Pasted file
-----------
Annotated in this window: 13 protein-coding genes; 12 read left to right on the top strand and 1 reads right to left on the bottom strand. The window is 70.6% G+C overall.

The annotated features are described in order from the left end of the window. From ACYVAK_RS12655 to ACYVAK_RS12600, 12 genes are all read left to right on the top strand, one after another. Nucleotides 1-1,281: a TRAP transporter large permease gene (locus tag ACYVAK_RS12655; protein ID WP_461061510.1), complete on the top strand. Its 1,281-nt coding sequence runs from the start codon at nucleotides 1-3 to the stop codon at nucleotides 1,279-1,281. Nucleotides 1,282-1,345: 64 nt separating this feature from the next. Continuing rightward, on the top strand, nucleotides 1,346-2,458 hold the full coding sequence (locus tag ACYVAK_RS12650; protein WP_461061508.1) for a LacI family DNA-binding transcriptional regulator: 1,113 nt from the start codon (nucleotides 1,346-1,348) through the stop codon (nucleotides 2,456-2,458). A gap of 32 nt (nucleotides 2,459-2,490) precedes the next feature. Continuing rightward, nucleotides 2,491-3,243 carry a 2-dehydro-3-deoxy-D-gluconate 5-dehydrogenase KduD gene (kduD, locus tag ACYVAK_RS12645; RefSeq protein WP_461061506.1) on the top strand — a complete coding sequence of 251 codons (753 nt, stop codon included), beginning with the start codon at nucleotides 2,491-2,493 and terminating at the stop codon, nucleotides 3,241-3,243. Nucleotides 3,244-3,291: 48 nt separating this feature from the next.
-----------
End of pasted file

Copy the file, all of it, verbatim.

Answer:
Annotated in this window: 13 protein-coding genes; 12 read left to right on the top strand and 1 reads right to left on the bottom strand. The window is 70.6% G+C overall.

The annotated features are described in order from the left end of the window. From ACYVAK_RS12655 to ACYVAK_RS12600, 12 genes are all read left to right on the top strand, one after another. Nucleotides 1-1,281: a TRAP transporter large permease gene (locus tag ACYVAK_RS12655; protein ID WP_461061510.1), complete on the top strand. Its 1,281-nt coding sequence runs from the start codon at nucleotides 1-3 to the stop codon at nucleotides 1,279-1,281. Nucleotides 1,282-1,345: 64 nt separating this feature from the next. Continuing rightward, on the top strand, nucleotides 1,346-2,458 hold the full coding sequence (locus tag ACYVAK_RS12650; protein WP_461061508.1) for a LacI family DNA-binding transcriptional regulator: 1,113 nt from the start codon (nucleotides 1,346-1,348) through the stop codon (nucleotides 2,456-2,458). A gap of 32 nt (nucleotides 2,459-2,490) precedes the next feature. Continuing rightward, nucleotides 2,491-3,243 carry a 2-dehydro-3-deoxy-D-gluconate 5-dehydrogenase KduD gene (kduD, locus tag ACYVAK_RS12645; RefSeq protein WP_461061506.1) on the top strand — a complete coding sequence of 251 codons (753 nt, stop codon included), beginning with the start codon at nucleotides 2,491-2,493 and terminating at the stop codon, nucleotides 3,241-3,243. Nucleotides 3,244-3,291: 48 nt separating this feature from the next.